All of this and related research reminds us how important it is to manage the environment of the cancer patient. Feeding cancer patients with ice cream is simply not okay.
Oncologists: don’t turn your back on remissions
The rapidly expanding work on cellular metabolism, the microenvironment of cancer tissues and on the tissue organization field theory of cancer should spawn a new way of thinking about cancer and so-called remissions. In the world of functional medicine, clinical nutrition, nutritional therapy and a host of non-conventional healthcare modalities, observing people shifting to a normal, healthy state from stage IV ‘terminal’ cancer is not uncommon. These cases are rarely documented in the scientific literature because on presentation to oncologists, we hear time and time again, oncologists simply turn their backs. The more open-minded oncologists are typically reported as saying words to the effect “keep doing what you’re doing, as something is working”, although, curiously, they seem disinterested (threatened?) by what methods may have been used. Other oncologists simply don’t want to know anything. They simply turn their back and walk away, presumably recognising that they have no further role to play.
As a society, and as a community of researchers, we have spent too long looking at cancer in the manner of an infectious disease which then requires treatment through use of chemical or radioactive poisons, or excision. Conversely, we spend far too little time looking at cancer survivors, trying to understand why it is a malignant tumour might have reverted to a state commonly referred to as a ‘spontaneous remission’. Where they exist, medical records show that such reversion is often associated with a profound change in diet and lifestyle of the patient, which in turn changes the microenvironment within the individual. But of course these medical records are rarely collated or published.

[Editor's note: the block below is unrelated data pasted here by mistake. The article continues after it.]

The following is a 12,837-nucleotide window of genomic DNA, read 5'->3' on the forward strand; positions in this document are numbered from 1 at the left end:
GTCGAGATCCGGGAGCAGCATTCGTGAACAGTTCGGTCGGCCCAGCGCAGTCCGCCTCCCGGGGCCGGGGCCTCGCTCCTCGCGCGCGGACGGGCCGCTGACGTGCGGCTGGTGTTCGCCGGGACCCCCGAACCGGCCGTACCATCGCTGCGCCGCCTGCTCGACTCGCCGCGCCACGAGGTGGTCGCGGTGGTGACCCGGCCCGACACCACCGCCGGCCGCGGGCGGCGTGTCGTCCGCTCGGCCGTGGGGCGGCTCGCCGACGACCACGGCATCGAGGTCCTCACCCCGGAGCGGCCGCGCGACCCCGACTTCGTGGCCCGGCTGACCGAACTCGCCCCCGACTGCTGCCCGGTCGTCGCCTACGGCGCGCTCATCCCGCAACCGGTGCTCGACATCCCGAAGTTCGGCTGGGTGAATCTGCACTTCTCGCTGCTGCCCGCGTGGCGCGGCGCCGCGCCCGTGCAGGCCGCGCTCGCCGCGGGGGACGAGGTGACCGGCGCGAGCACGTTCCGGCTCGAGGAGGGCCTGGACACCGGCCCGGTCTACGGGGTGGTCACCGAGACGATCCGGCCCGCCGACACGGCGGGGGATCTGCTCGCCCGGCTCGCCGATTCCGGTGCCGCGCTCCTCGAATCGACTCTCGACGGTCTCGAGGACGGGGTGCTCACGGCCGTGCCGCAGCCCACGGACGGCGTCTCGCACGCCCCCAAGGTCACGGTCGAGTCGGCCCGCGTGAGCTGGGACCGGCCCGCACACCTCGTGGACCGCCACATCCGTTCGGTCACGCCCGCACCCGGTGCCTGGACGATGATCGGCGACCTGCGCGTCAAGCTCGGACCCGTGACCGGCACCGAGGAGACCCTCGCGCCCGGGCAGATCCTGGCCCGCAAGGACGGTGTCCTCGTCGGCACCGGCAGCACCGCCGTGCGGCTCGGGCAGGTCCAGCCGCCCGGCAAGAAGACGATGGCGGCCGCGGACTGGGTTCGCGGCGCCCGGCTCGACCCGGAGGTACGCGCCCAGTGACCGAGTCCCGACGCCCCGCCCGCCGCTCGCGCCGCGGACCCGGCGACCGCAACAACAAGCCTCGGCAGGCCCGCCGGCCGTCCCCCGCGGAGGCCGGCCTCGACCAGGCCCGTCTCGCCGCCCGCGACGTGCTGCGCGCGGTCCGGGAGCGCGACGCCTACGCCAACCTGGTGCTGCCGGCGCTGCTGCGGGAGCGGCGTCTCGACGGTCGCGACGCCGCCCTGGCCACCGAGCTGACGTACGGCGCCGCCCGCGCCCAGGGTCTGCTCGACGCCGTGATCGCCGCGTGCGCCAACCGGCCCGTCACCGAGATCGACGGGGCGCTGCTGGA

Call to action
Our science unit at ANH International has long held a strong interest in clinical outcomes. As part of the Jon Lord Fellowship, we are presently co-supervising a project in the field of pancreatic cancer that is researching the effects of epigenetic interactions among cancer survivors.
We ask that any of our readers who have experienced cancer remission that is not related to chemotherapy, radiotherapy or surgery, email us at email@example.com. We will send you a questionnaire to help us collate relevant data, and you can opt to ensure that your data is anonymous. As is so often the case, it will be years, even decades, before there is any kind of consensus on the causes of cancer.
From what we already know, the environmental signals along with their interaction with the genome and epigenome, are so complex that the discovery of a ‘cure’ to cancer (in its many guises) will remain elusive, despite it appearing like an attractive proposition to those moved to donate to cancer research charities.
In the meantime, let’s help each other to build a repository of cases that could provide researchers with better insights on what makes some people more resistant to cancer or better cancer survivors.
Let’s also help oncologists to recognise that to turn their backs on those who have experienced ‘spontaneous remission’ is nothing short of professional or medical negligence. Simply by being reminded of this, we may be able to set precedents that encourage oncologists to record data about changes in a patient’s diet, lifestyle or other factors since the observed reversal of tumour development.
Note: Download full paper in Cell Metabolism